Five Places We Wish Bands Could Play in SF
|Photo at Magowan's Infinite Mirror Maze at Pier 39. Why don't bands play here?|
We're blessed with great live music venues here in San Francisco, but sometimes, bars, ballrooms, clubs, and arenas get kinda monotonous. Here are five more exotic locations that would make awesome spaces to see a band, along with a few acts we think would fit right in.
This seems like a no-brainer. Great views, historic setting, inherent creepiness, lots of different spaces for bands to set up and play. Hell, Alcatraz should host a festival -- or perhaps a rave. If only Johnny Cash was still around to inaugurate the place.
Acts that should play there: T.I., Merle Haggard, Delorean.
is possibly the most psychedelic
place one can legally reach within the city limits. Black lights
set this labyrinth of mirrors a glow, making you completely lose track
of where you are and where you are trying to go. Plus, they let you stay
and trip out as
long as you want. Usually the maze blasts dance-y '80s new wave
through its ample sound system, but it'd be much more fun to have bands
set up in the middle of the maze, start playing, and let the crowd hunt
their way through the mirrors to catch the show.
Acts that should play there: Butterfly Bones, Deerhunter, Acid Mothers Temple, Terry Riley.
Lion House at S.F. Zoo (just before feeding time)
Send the first power chord chugging though this antiquated big-kitty enclosure as the huge
felines circle hungrily, eyeing the smaller members of the crowd. Imagine the tension as some meaty band blasts through a heavy set while the big cats fiend for raw flesh. Alcatraz shows will look tame after this.
Acts that should play there: Thee Oh Sees, Mayyors, Motorhead.
What our promiscuous city really needs is an alt-porn playground that doubles as a live venue. Anyone who's seen the inside of this circa-1910 fortress knows that it is seriously unsettling. Inside, there are many rooms perfect for an atmospheric live show, from the eerily real shrink's office to the revoltingly gross bathroom set. And while some of these rspaces seem perfect for specific genres -- the padded cell and interrogation room, for instance, practically beg for a death-metal night -- the old armory at Mission and 14th could play host to any number of San Francisco's vice-prone musical styles. Plus there's lots of fun clothing and props to play with onstage.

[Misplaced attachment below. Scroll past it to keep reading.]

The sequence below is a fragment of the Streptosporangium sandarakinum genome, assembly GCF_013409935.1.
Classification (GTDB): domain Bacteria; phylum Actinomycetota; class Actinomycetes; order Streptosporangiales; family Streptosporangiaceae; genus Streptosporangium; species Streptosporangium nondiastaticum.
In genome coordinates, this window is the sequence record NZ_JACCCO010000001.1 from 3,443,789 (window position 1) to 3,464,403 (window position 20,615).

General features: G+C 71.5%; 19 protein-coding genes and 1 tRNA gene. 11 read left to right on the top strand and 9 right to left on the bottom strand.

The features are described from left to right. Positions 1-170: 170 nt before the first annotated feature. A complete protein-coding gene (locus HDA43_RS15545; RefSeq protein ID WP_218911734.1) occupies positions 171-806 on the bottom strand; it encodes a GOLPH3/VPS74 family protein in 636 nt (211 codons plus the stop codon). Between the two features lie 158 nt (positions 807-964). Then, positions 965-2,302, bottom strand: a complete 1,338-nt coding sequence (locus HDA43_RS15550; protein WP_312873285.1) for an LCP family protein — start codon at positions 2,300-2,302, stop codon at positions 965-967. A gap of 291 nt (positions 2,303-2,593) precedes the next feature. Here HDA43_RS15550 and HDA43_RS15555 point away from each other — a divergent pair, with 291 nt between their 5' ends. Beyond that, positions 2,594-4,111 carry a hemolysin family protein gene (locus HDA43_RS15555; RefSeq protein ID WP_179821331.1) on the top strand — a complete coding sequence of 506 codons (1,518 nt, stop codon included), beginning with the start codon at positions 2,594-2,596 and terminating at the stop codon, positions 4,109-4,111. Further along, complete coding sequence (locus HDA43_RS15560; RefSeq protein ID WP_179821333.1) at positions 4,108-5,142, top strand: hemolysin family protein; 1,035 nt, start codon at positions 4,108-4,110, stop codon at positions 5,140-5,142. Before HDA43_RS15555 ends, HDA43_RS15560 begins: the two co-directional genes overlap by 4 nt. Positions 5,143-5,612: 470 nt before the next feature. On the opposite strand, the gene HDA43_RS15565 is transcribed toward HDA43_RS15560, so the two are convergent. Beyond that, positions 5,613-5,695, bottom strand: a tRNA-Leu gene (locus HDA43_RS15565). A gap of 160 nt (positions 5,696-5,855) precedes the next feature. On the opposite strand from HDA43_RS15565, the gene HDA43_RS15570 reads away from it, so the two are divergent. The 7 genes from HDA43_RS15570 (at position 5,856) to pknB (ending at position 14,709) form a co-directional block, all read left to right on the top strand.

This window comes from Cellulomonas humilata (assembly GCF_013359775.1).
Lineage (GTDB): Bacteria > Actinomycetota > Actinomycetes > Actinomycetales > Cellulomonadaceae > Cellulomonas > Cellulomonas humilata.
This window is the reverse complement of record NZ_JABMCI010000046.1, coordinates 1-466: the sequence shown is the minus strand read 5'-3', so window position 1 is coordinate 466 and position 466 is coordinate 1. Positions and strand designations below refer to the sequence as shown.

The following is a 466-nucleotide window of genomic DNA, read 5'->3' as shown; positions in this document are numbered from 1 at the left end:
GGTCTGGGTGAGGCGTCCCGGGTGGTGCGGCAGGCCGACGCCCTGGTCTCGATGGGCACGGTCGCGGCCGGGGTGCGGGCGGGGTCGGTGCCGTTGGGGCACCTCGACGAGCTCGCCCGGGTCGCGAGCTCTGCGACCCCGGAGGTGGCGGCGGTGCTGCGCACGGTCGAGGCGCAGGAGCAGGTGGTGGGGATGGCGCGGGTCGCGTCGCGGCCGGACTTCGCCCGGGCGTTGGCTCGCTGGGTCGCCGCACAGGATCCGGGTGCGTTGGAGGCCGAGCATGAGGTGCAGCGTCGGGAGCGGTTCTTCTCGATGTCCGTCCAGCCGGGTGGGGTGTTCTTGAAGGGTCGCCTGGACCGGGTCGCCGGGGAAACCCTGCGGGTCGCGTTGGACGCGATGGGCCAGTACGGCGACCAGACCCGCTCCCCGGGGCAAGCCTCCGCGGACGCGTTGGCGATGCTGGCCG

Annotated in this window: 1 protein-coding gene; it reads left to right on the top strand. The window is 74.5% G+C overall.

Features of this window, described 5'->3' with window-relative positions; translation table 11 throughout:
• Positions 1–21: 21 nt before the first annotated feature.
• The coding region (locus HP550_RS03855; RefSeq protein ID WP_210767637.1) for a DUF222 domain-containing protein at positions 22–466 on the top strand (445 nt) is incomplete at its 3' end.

Acts that should play there: Hunx and his Punx, Skeletonwitch, Rykarda Parasol.
So the idea of playing on public
transit has sorta been
done, but few cities have quirky streetcars on the level of our
slow, squeaky, adorable F-Market line. Bands should get on at one end
-- I'd pick the Castro and Market stop--set up their gear near the front
of the train, and play a cross-city set to a small, elated crowd as the
streetcar squiggles down Market and up the Embarcadero. Think of it as a
live soundtrack for the bus/streetcar ride that many of us only survive
with earbuds. Another group could get on at Fisherman's Wharf and play
the return trip.
Acts that should play there: Deerhoof, Kelley Stoltz.
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